Anat BarNir, Associate Professor; Ph.D., Syracuse. Strategy; entrepreneurship; social capital; e-commerce.
Danielle Cooper, Assistant Professor; Ph.D., Illinois. Identification in organizations; team diversity; cross-cultural organizational behavior.
Mark A. Davis, Professor; Ph.D., Virginia Polytechnic. Affect and emotion in the workplace; health care quality; pay-for-performance programs.
Derrick E. D’Souza, Professor; Ph.D., Georgia State. Strategic business integration; dynamic capabilities; international business; operations management; technology-enhanced learning.
Vicki L. Goodwin, Professor and Chair; Ph.D., Texas at Arlington. Leadership theory; cognitive processes and their relationship to organizational behavior.
Joan Hubbard, Lecturer; Ed.D., Oklahoma State. International management; organizational behavior; leadership; business communication.
Robert Insley, Associate Professor; Ed.D., Northern Illinois. Business communication; organizational behavior; blended and Next Generation instructional approaches; teacher assessment processes.
J. Lynn Johnson, Professor; Ph.D., Arkansas. Organizational behavior; environmental scanning; work teams; human resource management issues.
Ching-Chung Kuo, Associate Professor; Ph.D., Northwestern. Mathematical modeling; applied operations research.
Donna E. Ledgerwood, Associate Professor; Ph.D., Oklahoma. Human resource management in Russia and developing countries; employment practices; testing improvement of Professional in Human Resources and Senior Professional in Human Resources certification students.
Nancy Boyd Lillie, Associate Professor; Ph.D., Memphis State. Ethical leadership; workplace incivility; organizational competencies and strategy.
Anthony Mendes, Clinical Professor; Ph.D., Missouri–Kansas City. Entrepreneurship; organizational behavior.
Grant E. Miles, Associate Professor; Ph.D., Pennsylvania State. New organizational forms; innovation and learning; societal impact of business strategies.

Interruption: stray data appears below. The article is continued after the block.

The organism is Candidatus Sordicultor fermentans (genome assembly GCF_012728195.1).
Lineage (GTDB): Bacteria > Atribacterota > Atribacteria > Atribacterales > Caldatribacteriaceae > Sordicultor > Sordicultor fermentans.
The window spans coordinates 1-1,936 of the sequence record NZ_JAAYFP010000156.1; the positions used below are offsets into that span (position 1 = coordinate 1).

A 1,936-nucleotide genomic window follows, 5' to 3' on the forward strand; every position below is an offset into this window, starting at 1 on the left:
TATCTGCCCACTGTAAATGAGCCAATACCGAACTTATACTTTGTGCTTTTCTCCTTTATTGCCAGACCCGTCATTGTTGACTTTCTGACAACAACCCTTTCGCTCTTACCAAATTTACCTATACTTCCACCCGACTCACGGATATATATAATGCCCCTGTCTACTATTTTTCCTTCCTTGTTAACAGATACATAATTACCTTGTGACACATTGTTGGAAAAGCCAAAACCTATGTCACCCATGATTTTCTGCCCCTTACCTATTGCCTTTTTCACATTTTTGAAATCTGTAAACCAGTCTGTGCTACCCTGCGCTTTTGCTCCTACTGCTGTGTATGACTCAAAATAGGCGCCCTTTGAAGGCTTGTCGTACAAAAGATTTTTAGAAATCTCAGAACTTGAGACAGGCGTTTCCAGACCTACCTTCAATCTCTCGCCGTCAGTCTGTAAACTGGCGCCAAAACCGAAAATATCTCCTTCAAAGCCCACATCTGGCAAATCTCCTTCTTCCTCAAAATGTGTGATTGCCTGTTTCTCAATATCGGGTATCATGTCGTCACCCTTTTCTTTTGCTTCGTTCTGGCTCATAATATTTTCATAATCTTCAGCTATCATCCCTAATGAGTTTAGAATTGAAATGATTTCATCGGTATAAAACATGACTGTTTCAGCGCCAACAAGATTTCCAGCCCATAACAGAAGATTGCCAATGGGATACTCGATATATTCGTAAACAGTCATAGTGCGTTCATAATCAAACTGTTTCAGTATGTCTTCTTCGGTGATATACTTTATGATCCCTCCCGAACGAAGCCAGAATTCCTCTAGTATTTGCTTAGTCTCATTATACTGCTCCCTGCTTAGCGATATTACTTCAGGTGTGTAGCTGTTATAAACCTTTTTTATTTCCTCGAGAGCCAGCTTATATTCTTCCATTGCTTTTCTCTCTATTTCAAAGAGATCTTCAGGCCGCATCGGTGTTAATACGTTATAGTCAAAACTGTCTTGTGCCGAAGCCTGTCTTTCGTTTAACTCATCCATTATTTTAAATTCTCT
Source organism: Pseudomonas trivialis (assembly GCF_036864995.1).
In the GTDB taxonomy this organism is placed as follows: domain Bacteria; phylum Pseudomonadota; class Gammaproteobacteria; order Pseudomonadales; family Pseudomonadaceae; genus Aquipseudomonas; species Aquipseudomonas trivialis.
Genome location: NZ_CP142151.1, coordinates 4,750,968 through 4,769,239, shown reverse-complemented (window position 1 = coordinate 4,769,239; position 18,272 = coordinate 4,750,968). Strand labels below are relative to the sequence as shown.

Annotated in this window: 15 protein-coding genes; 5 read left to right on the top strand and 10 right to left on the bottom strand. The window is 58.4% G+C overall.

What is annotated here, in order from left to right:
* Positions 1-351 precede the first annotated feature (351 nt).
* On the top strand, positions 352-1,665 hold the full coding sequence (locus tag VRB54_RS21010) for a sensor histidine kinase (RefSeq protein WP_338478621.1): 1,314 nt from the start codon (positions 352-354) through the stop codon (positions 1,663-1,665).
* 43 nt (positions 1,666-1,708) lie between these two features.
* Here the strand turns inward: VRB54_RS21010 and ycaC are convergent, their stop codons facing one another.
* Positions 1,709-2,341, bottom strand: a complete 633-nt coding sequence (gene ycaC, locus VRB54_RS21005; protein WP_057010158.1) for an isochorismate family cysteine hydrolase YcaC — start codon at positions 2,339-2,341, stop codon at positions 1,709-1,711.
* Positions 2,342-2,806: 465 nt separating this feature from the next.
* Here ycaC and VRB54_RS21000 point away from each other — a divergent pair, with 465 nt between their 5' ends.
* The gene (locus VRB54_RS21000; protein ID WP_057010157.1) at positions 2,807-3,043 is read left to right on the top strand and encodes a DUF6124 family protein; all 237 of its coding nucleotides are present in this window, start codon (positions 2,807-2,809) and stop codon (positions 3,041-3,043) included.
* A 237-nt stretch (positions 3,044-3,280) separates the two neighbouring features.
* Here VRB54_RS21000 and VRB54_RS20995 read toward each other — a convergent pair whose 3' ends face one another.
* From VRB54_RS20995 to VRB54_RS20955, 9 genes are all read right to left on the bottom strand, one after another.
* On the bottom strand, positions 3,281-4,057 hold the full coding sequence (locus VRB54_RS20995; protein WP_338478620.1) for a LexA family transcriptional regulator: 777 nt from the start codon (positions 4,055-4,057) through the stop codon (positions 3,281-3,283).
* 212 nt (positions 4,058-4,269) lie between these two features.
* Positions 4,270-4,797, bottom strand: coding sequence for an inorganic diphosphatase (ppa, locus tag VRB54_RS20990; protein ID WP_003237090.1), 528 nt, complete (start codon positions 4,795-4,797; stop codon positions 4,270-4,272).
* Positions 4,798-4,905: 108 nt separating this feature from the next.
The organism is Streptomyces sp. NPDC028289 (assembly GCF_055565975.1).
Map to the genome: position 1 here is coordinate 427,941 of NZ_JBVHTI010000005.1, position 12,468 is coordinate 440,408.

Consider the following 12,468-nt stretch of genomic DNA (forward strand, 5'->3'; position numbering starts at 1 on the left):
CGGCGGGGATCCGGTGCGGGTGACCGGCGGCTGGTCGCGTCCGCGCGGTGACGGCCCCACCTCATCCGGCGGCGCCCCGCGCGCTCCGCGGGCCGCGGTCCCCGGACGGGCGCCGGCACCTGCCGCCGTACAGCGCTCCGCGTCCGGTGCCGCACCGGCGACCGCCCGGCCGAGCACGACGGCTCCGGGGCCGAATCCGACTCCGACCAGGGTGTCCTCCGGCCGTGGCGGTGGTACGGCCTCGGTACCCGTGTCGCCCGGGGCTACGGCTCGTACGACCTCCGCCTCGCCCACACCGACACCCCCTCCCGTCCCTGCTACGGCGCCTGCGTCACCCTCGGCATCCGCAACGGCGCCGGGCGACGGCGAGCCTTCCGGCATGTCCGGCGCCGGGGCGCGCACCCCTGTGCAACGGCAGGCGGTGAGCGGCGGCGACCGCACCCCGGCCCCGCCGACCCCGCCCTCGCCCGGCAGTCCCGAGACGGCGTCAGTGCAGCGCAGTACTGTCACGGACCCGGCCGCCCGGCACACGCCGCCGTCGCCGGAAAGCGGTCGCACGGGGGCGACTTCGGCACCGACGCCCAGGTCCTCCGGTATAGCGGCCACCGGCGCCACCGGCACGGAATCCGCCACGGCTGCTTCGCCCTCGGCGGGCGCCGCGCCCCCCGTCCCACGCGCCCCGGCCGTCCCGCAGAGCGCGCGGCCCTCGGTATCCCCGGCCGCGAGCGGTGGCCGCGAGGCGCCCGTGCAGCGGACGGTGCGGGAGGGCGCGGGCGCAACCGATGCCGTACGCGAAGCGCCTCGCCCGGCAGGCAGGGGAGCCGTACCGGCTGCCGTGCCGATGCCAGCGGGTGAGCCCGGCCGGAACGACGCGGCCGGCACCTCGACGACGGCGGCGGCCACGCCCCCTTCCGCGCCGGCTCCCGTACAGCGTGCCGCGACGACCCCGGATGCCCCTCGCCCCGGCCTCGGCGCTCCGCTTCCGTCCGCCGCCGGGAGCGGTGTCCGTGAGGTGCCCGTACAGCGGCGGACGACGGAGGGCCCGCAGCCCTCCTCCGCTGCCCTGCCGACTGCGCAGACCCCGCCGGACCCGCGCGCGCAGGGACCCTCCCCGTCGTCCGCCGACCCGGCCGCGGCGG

Divesh Ojha, Assistant Professor; Ph.D., Clemson. Risk and change management in supply chains; agility; flexibility; sustainable operations.
Whitney Peake, Assistant Professor; Ph.D., Purdue. Entrepreneurship; human capital; small business; risk aversion in family businesses.
Louis Ponthieu, Associate Professor; Ph.D., Arkansas. Entrepreneurship; small business; strategic management; organizational behavior.
James Powell, Professor; Ph.D., Louisiana State. Middle management training; executive skills; strategic formulation; organizational behavior.
Manjula Salimath, Assistant Professor; Ph.D., Washington State; Ph.D. Bangalore. Entrepreneurship; new ventures; innovation; governance; strategy; international business; ethics.
Lewis A. Taylor III, Regents Professor; D.B.A., Indiana. Strategy; decision making; research methods; organizational behavior topics.
Warren E. Watson, Regents Professor; Ph.D., Oklahoma. Organizational design; high performance teams; intercultural relations; managing change.
Richard White, Professor; Ph.D., Arizona State. Lean manufacturing; flexibility; collaborative supply chain; sustainability; manufacturing strategy.
The complexities of the economic, social and scientific world today are increasing the demand for students with advanced business degrees. The Department of Management in the College of Business at the University of North Texas offers course work leading to Master of Business Administration degrees with four concentrations in management that can help you maximize your career potential.